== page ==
NSA Memorandum 328

NSA Memorandum 328

April 6, 1965

NSA Memorandum 328

NSA Memorandum 328

Old war

Wars rarely start without warning. Perhaps the Japanese attack on Pearl Harbor was a surprise, yet their aggression was not.

War in Vietnam was not new in 1965. France had promised its colony independence after World War II. On September 2, 1945 Ho Chi Minh declared that independence. His proclamation paraphrased the U.S. Declaration of Independence: “All men are born equal: the Creator has given us inviolable rights, life, liberty, and happiness!

War with the French ensued. Ho Chi Minh defeated them and the US, under President Eisenhower, stepped in in the mid-1950s. Eisenhower was sure that a Communist ruled Vietnam would lead to Communism throughout southeast Asia. The Domino Theory.

At first we sent advisors, but as time exposed the weakness and corruption of the so-called democratic South Vietnam, the United States, now under President Lyndon B Johnson, decided to change from advisors to attackers.

NSA Memorandum 328

Ground troops

The US National Security Council meetings on April 1 and 2 in 1965 were about what we should do regarding Vietnam. The people of the United States found out on April 6.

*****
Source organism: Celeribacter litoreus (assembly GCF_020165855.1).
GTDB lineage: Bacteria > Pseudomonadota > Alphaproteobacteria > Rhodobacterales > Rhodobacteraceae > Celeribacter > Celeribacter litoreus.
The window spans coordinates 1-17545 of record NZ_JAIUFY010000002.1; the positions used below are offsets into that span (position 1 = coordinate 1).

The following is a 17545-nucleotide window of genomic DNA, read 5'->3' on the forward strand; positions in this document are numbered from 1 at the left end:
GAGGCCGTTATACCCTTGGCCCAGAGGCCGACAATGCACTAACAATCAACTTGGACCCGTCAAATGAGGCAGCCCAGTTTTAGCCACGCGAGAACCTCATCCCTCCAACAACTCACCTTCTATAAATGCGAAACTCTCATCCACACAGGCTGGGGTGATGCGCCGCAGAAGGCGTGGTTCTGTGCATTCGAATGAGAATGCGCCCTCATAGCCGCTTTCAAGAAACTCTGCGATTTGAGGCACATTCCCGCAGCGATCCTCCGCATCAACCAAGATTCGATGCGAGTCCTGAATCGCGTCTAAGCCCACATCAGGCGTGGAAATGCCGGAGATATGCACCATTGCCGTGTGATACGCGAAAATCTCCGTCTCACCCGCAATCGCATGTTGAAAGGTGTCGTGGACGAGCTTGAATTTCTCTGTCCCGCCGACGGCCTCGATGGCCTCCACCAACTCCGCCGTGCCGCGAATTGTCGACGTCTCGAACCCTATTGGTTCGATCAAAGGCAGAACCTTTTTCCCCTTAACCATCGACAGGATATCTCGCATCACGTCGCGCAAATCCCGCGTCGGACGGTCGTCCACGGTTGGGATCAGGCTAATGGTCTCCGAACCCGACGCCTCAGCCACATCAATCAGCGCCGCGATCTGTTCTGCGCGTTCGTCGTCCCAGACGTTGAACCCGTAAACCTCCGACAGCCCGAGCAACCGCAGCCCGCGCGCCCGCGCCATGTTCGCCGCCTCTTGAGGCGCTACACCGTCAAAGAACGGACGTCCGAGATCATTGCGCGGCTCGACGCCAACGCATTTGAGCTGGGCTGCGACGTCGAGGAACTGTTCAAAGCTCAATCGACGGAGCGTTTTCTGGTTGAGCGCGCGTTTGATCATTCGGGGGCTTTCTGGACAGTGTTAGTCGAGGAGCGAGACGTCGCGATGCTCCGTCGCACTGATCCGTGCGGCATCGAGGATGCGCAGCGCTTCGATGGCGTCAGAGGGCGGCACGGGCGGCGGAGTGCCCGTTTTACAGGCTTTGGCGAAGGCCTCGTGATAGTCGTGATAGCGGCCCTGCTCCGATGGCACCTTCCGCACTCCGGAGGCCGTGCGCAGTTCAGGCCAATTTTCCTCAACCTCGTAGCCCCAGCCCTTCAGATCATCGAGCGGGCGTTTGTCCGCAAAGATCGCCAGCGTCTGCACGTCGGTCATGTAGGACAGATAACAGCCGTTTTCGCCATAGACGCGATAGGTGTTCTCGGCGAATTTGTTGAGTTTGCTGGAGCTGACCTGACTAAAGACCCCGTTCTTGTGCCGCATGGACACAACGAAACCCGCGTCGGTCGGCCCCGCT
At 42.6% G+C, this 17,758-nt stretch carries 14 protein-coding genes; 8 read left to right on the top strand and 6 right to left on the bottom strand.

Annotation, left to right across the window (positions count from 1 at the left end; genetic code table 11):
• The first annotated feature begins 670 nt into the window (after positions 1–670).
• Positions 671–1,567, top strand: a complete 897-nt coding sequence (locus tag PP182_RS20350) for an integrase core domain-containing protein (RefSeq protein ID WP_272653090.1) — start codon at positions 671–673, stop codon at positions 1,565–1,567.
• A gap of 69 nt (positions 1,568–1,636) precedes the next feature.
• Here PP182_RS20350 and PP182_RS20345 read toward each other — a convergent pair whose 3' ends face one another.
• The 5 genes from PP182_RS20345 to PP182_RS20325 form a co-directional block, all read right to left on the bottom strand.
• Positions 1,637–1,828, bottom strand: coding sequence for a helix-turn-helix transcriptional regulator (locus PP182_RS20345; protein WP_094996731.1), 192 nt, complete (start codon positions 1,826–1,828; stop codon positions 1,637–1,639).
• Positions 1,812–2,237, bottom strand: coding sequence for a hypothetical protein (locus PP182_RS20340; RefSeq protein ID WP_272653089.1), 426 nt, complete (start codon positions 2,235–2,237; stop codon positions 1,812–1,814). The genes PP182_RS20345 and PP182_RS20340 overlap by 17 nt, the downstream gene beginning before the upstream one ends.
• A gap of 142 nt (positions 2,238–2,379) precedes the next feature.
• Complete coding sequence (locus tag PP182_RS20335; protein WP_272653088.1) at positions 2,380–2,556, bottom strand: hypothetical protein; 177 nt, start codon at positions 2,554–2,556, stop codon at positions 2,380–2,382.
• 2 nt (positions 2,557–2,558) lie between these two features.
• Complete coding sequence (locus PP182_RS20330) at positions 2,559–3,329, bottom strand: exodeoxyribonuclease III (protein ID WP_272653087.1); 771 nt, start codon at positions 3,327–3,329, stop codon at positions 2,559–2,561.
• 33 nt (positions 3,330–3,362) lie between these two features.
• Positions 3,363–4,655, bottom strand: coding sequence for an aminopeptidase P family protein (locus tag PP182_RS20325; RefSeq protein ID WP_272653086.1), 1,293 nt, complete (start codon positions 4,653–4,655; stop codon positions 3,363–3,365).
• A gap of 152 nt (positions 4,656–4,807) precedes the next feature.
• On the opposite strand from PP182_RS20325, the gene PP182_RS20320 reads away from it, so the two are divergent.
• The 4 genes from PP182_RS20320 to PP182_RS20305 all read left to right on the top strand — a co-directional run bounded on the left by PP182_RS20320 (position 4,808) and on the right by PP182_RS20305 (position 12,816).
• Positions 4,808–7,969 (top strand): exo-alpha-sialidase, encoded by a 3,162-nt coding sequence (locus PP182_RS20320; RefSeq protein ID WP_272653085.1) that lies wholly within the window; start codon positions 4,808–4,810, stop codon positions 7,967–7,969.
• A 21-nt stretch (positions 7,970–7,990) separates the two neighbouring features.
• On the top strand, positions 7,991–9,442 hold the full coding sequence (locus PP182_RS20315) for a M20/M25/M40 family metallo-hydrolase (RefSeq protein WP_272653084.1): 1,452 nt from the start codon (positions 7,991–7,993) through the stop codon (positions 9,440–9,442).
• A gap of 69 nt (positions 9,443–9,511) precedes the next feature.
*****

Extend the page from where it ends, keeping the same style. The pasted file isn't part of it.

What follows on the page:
President Johnson authorized the National Security Action Memorandum 328: the use of ground troops in combat operations in Vietnam.

The memorandum authorized U.S. personnel to take the offensive in South Vietnam to secure “enclaves” and to support South Vietnamese operations. The so-called “enclave strategy” called for the U.S. forces to control the densely-populated coastal areas while the South Vietnamese forces moved inland to fight the communists.

This memorandum represented a major mission change for the American soldiers and Marines who had recently arrived in Vietnam. American forces had been limited to strictly defensive operations around the U.S. air bases, but the memorandum authorized them to go on the offensive to secure large areas of terrain, an escalation of U.S. involvement in the war.

NSA Memorandum 328

TV explanation

On July 28 that year, Johnson explained why we were in Vietnam.

Today,  there are 58,318 names on the Vietnam Memorial in Washington, DC.

NSA Memorandum 328

Leave a Reply

Your email address will not be published. Required fields are marked *

This site uses Akismet to reduce spam. Learn how your comment data is processed.